Where there's smoke, there's ire -- amateur soccer pitches might not be the only outdoor fields where parents are asked to butt out before the big game.

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This article was published 4/5/2010 (4284 days ago), so information in it may no longer be current.

Where there's smoke, there's ire -- amateur soccer pitches might not be the only outdoor fields where parents are asked to butt out before the big game.

On Monday, city council's protection and community services committee voted to recommend a ban on smoking within 50 metres of the sidelines on city-owned soccer fields. Before it goes into effect, the potential ban still needs to percolate through city government, gaining approval next from the executive policy committee, then from council itself.

But even before the bylaw gets the final green light, supporters are already mulling other spots that could go smoke-free. "Why stop at soccer?" mused St. Charles Coun. Grant Nordman. "There's minor football, baseball, slowpitch, T-ball, hockey rinks, lacrosse... Let's make it universal."

You can count health and anti-smoking advocates on board for that plan. "Sports and tobacco just don't mix," said Marshall Wiebe, a spokesman for the Canadian Lung Association's Manitoba division. "It's a role-modelling issue... Lots of people feel they should be able to smoke outdoors. We feel that anywhere in outdoor areas where people are congregating, smoking should be phased out. It's the way of the future."

Smoking is already banned on all school property in Manitoba. Across Canada, other provinces and municipalities are pushing for, or have secured, bans on some types of outdoor space; Nordman calls broader outdoor bans on city property an idea "whose time has come."

But even if a broader ban goes into place before the fall sports season starts up, will it actually work?

Case in point: When the young St. Vital Mustangs football team lines up at Maple Grove Park, Mustangs organizer Paul Nellis isn't just fielding receivers; he's also fielding concerns about puffing parents.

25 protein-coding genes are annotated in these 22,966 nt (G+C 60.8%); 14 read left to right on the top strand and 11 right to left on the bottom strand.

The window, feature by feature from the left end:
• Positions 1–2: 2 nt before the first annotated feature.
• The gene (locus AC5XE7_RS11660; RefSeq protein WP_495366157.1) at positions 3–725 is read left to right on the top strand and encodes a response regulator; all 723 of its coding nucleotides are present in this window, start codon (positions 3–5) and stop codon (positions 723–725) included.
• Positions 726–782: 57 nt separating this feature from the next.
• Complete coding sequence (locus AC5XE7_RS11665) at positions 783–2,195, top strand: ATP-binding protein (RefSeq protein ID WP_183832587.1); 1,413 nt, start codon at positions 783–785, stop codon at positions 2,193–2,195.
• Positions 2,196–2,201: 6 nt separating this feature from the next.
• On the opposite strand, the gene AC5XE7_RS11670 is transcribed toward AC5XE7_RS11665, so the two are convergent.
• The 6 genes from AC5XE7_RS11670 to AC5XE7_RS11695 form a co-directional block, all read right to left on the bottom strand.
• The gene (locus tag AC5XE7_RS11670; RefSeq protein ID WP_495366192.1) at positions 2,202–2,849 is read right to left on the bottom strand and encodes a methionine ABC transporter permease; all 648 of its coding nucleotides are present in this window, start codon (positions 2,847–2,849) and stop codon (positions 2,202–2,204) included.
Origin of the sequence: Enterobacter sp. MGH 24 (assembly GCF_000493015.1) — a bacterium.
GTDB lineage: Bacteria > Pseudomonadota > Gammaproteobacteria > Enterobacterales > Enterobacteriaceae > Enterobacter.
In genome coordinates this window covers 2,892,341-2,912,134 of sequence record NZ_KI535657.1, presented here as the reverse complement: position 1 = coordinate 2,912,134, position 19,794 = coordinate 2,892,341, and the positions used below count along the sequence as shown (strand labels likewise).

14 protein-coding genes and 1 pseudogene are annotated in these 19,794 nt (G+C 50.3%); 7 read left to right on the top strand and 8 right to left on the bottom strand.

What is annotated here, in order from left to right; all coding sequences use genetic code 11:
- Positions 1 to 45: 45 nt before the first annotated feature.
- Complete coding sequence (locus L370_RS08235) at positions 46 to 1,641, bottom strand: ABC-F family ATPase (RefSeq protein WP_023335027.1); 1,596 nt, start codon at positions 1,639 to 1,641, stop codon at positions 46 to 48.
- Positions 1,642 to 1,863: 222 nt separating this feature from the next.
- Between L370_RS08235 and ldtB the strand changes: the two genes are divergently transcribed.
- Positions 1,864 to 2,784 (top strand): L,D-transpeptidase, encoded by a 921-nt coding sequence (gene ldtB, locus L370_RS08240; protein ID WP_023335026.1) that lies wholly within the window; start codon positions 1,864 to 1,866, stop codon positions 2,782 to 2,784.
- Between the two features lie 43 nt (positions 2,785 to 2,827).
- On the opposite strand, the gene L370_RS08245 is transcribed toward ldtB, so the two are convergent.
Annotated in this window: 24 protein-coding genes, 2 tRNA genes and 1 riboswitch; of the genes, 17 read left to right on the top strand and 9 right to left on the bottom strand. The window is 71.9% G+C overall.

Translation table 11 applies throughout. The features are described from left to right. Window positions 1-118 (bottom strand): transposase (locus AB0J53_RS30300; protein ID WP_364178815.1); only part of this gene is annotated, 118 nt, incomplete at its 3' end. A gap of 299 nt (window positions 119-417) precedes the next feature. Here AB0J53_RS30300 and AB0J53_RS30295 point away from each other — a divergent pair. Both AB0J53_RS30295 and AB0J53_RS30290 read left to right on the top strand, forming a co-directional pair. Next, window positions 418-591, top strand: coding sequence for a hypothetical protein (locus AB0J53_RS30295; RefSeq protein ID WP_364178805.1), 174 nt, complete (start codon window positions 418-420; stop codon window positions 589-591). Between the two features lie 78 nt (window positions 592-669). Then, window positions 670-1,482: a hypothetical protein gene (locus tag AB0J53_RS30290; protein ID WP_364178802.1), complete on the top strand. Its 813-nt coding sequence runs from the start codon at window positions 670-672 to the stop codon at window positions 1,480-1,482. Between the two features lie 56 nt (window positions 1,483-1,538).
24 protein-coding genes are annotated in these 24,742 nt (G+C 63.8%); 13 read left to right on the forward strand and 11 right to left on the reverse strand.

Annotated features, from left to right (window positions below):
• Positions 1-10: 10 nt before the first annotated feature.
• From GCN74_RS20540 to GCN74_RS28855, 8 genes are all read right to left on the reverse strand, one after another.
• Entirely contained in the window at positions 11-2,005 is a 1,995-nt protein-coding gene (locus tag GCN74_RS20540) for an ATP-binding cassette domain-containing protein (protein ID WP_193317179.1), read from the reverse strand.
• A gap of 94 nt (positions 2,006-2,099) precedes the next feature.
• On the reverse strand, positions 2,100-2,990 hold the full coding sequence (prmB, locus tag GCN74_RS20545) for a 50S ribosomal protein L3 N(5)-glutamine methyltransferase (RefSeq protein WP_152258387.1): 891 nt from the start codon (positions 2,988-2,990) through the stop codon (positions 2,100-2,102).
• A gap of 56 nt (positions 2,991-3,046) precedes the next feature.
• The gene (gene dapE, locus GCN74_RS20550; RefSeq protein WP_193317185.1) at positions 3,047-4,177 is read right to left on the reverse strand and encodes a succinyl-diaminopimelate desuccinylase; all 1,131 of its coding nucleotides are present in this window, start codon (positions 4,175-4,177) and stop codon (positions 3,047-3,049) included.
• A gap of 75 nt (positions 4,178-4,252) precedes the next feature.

"I don't see how anyone could not support (a ban)," Nellis said. "How do you argue against it? I'm an ex-smoker, and I feel for them, but I deal with complaints of people smoking in the stands. The biggest problem is, how do you enforce it?"

The Mustangs' field sits a stone's-throw from an off-leash dog park, but owners let some pups flagrantly frolic without leashes outside the off-leash zone, in violation of another city bylaw. That doesn't give Nellis cause for confidence that a new anti-smoking regulation will be terribly effective. "You'd hope that common sense would prevail, but that doesn't always happen," Nellis said.

Enforcement won't be easy, Nordman agreed.

At the Winnipeg Youth Soccer Association, which brought the soccer-field ban proposal to council, president Alastair Gillespie said the best thing the bylaw can do is give citizens just cause to ask smokers to stand back.

Now, without a bylaw yet in place, "we don't want to be presumptuous," Gillespie said. "They're a taxpayer just as I am, I don't have the right to tell them what they can do. What we wanted is an opportunity for any of our parents to say 'Excuse me, there's no smoking allowed this close to the sideline, would you mind going over there?'"

Gillespie noted that since his organization brought the proposed soccer-field smoking ban to public attention earlier this year, the group hasn't received a single negative response. "We want to keep this very pleasant," Gillespie said. "Our job is to try and make kids' soccer experience as much fun as possible."



Melissa Martin

Melissa Martin

Melissa Martin reports and opines for the Winnipeg Free Press.